“make a threshold showing that . . . [Pagliano’s ROI] w[as] compiled for a law enforcement
purpose.” Lindsey v. FBI, --- F. Supp. 3d ---, No. 16-2302, 2017 WL 4179886, at *3 (D.D.C.
Sept. 20, 2017) (internal quotation marks omitted). Second, it must demonstrate that disclosure
of the ROI “could reasonably be expected to constitute an unwarranted invasion of personal
privacy.” Tracy v. U.S. Dep’t of Justice, 191 F. Supp. 3d 83, 95 (D.D.C. 2016) (quoting 5 U.S.C.
Compiled for Law Enforcement Purposes
To establish that Pagliano’s ROI was “compiled for law enforcement purposes,” the State
Department “need only ‘establish a rational nexus between the investigation and one of [the
Department’s] law enforcement duties and a connection between an individual or incident and a
possible security risk or violation of federal law.’” Blackwell v. FBI, 646 F.3d 37, 40 (D.C. Cir.
2011) (quoting Campbell v. Dep’t of Justice, 164 F.3d 20, 32 (D.C. Cir. 1998)). “The term ‘law
enforcement’ in Exemption 7 refers to the act of enforcing the law, both civil and criminal.”
Pub. Emps. for Envtl. Responsibility v. U.S. Section, Int’l Boundary & Water Comm’n (PEER),
740 F.3d 195, 203 (D.C. Cir. 2014).
The Department argues that Pagliano’s ROI meets that standard because “it was created
by State’s Bureau of Diplomatic Security (‘DS’) as part of a security clearance background
investigation.” Dkt. 22-1 at 14 (citing Dkt. 22-2 at 29, 32 (Second Stein Decl. ¶¶ 77, 84–85)). It
asserts that DS is the “law enforcement arm of State,” and that the ROI is “an investigative
document utilized by law enforcement . . . entities . . . for security clearance related purposes.”
Id. (quoting Dkt. 22-2 at 29 (Second Stein Decl. ¶¶ 76–77)). Judicial Watch, for its part,
responds that the ROI is merely “a report memorializing a required, routine background
check/investigation” that is done “for all high level employees” and that is “performed as an
administrative duty.” Dkt. 26 at 10.
The State Department has the better of the argument. It is well established that
“[b]ackground investigations conducted to assess an applicant’s qualifications, such as [an
agency’s] clearance and investigatory processes, inherently relate to law enforcement.” Morley
v. CIA, 508 F.3d 1108, 1128–29 (D.C. Cir. 2007) (internal quotation marks omitted). The D.C.
Circuit’s decision in Mittleman v. Office of Personnel Management, 76 F.3d 1240 (D.C. Cir.
1996), is instructive. In that case, the plaintiff “requested copies of [the] investigative file” that
the Office of Personnel Management (“OPM”) had compiled during “a background investigation
. . . in connection with her eligibility for a ‘critical sensitive’ security clearance,” and OPM
withheld them pursuant to Exemption 7(D). Mittleman, 76 F.3d at 1241–42. The plaintiff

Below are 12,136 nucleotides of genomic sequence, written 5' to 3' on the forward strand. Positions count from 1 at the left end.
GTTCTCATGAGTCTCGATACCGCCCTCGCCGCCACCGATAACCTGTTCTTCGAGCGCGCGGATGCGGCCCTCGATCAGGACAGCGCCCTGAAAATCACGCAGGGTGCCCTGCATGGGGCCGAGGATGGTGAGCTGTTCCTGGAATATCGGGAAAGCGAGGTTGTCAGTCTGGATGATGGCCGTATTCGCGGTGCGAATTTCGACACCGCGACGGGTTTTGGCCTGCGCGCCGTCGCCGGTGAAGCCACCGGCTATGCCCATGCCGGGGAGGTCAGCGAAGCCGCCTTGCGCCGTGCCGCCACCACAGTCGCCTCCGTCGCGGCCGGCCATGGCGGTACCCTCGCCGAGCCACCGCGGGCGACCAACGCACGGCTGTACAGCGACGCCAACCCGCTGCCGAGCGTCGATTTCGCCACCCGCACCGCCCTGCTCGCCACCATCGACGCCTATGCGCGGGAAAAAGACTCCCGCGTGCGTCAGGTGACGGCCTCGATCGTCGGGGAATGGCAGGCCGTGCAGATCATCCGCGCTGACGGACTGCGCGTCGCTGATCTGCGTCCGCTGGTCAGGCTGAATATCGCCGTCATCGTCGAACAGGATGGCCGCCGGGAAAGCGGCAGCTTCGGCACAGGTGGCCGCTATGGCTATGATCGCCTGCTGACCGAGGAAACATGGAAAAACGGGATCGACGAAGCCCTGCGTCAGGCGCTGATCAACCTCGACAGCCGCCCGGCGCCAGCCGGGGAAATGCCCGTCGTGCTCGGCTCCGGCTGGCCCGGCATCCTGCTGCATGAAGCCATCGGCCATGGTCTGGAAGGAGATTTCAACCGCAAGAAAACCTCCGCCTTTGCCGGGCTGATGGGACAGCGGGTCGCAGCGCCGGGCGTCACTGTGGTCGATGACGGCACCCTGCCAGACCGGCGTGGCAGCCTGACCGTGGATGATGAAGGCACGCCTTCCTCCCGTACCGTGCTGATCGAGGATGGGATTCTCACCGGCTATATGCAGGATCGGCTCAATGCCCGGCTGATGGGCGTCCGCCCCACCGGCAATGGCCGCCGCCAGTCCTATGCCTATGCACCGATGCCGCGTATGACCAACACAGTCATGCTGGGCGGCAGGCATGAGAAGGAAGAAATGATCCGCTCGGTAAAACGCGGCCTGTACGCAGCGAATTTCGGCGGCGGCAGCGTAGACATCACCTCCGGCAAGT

claimed that Exemption 7(D) did not apply to her background check records because they were
not “compiled for law enforcement purposes.” Id. at 1242. But the Court of Appeals rejected
the argument, observing that “[t]he principal purpose of a background investigation is to ensure
that a prospective employee has not broken the law or engaged in other conduct making her
ineligible for the position.” Id. at 1243. Because the background check helps “to determine
whether there are any law enforcement or security issues” in an applicant’s “past that could
affect her ability to carry out the position,” the D.C. Circuit concluded that “OPM’s background
investigation information was compiled for ‘law enforcement purposes.’” Id. (internal quotation
marks and alterations omitted).
The same conclusion holds here. In support of its position, the State Department offers
the declaration of Eric Stein, the “Acting Co-Director of the Office of Information Programs and
Services.” Dkt. 22-2 at 1 (Second Stein Decl. ¶ 1). Stein attests that Pagliano’s ROI was
“created” by DS, the “law enforcement arm of State” that is responsible for “protect[ing] people,
information, and property” and “conduct[ing] personnel security investigations.” Dkt. 22-2 at 29
(Second Stein Decl. ¶ 76). An ROI, Stein further attests, is “an investigative document utilized
by law enforcement and personnel adjudication entities within DS for the purpose of
investigating the private background of an individual for security clearance related purposes
and/or adjudication of suitability for a sensitive position within the U.S. Government.” Id. at 29
(Second Stein Decl. ¶ 77). It is prepared as part of a “Single Scope Background Investigation”
(“SSBI”), which is a “type of security clearance investigation” used “to determine whether the
subject [of the SSBI] possesses sufficient reliability, trustworthiness, and ability to protect
classified information and to hold a sensitive government position.” Dkt. 22-2 at 32 (Second
Stein Decl. ¶¶ 84–85). In other words, the State Department produces ROIs as part of a process